CHAPTER II.THE MACDONALDS OF SLEAT.Sir James Macdouald succeeds his father, Sir Donald.—His attitude towards the cause of King Charles I.—Supports the cause of Charles II.—The men of the Isles at Worcester.—Sir Jamess conduct under the Commonwealth.—His domestic policy.—His relations with the Government of Charles II. at the Restoration.—Receives a Crown Charter of his lands in Skye a.nd Uist.—Appointed Sheriff of the Western Isles.— Troubles in Lochaber.—Domestic difficulties.
— Sir James matriculates arms. — His death. — Sir Donald Macdonald succeeds his father, Sir James.—He supports James VII.— The Sleat men at Killiecrankie.—Their subsequent movements.—Forfeiture of the young Chief of Sleat.—Sir Donald refuses to submit to the Government of William of Orange.— Defeats the Government force sent against him to the Isle of Skye.—Sir Donald finally takes the oath of allegiance, and submits to the Government.—Death of Sir Donald.— Succeeded by his son, Domhnull a Chogaidh.
—Sir Donald joins the Earl of Mar.—The Sleat men at Sheriffmuir.— Forfeiture of Sir Donald.—His death.—Succeeded by his son, Donald.—Sir Donald enters into possession of the Estate.— His death.—Succeeded by his uncle, James Macdonald of Orinsay.—His conduct at the time of Spanish Invasion of 1719.—Death of Sir James.—Succeeded by his son, Sir Alexander, a minor.—The Estate parchased from the Forfeited Estates Commissioners for behoof of Sir Alexander.—Sir Alexander at St Andrews.—His relations with his tenants.— Soitheach nan Daoine.
—Sir Alexanders conduct during the Rebellion of 1745.—Death and burial of Sir Alexander.— Sir James, his son, succeeds.—Educated at Eton and Oxford.— His travels on the Continent.—His reputation for learning.— His relations with his people.—His popularity.—His accident in North Uist.—His death at Rome.—Succeeded by hisbrother, Alexander.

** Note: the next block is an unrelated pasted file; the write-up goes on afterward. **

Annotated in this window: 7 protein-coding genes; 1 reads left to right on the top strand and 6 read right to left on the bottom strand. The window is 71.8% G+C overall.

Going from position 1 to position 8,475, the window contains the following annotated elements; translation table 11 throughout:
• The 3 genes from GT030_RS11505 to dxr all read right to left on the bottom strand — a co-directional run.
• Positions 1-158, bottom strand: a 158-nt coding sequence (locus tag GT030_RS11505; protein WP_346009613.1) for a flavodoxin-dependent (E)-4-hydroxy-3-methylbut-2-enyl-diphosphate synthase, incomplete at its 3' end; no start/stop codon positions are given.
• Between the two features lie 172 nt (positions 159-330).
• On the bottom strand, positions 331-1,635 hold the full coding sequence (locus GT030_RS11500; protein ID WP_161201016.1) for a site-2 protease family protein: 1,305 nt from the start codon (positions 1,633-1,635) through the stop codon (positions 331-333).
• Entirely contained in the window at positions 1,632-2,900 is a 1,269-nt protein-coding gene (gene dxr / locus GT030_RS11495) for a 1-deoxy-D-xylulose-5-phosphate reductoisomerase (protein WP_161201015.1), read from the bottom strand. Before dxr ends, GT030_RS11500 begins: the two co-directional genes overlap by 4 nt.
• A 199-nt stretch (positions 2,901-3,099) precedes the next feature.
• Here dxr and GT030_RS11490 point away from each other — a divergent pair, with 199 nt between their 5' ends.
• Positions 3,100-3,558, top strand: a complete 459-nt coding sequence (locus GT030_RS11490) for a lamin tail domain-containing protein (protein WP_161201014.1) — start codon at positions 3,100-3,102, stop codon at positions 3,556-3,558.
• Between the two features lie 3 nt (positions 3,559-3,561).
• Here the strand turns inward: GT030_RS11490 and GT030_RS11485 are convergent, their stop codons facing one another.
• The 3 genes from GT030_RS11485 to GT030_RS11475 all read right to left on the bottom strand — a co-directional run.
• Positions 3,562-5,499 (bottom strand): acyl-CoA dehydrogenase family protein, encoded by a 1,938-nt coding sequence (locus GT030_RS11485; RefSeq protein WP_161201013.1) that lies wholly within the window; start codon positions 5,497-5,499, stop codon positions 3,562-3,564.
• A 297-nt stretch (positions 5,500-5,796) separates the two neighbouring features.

— Sir Alexander as a landlord. — His quarrel with Boswell.—Created a Peer of Ireland.—Raises a regiment.—His death.—Succeeded by his son, Alexander Wentworth, as second lord.—Raises the Regiment of the Isles.—His death.—Succeeded by his brother, Godfrey.— Contioversy with Glengarry.—His death.—Succeeded by his son, Godfrey, as fourth lord.—Somerled, fifth lord.—Ronald Archibald, sixth lord.SIR JAMES MACDONALD of Sleat had barely succeeded his father, Sir Donald, in 1644, when the civil commotions of which the Marquis of Montrose was the central figure broke out in Scotland.
He appears to have held aloof at first, probably more from considerations of prudence than any lack of loyalty to the cause of King Charles. He was accused, however, by the partizans of the King of not being very hearty in his support of the royal cause at any time, and it is certain, whatever his reasons may have been, that he did not appear personally in the field.
On the arrival of Alastair Macdonald with the Irish auxiliaries of the Marquis of Antrim on the West Coast in the autumn of 1644, he offered the command to Sir James, but the latter excused himself from accepting this honour on the ground, as he alleged, of the smallness of the Irish force. 1 Alastair Macdonald appears afterwards, while on one or other of his recruiting expeditions to the West Highlands and Islands, to have prevailed upon Sir James to send a contingent of his clan to join the royal forces. After the engagement at Inverlochy, Montrose marched northwards.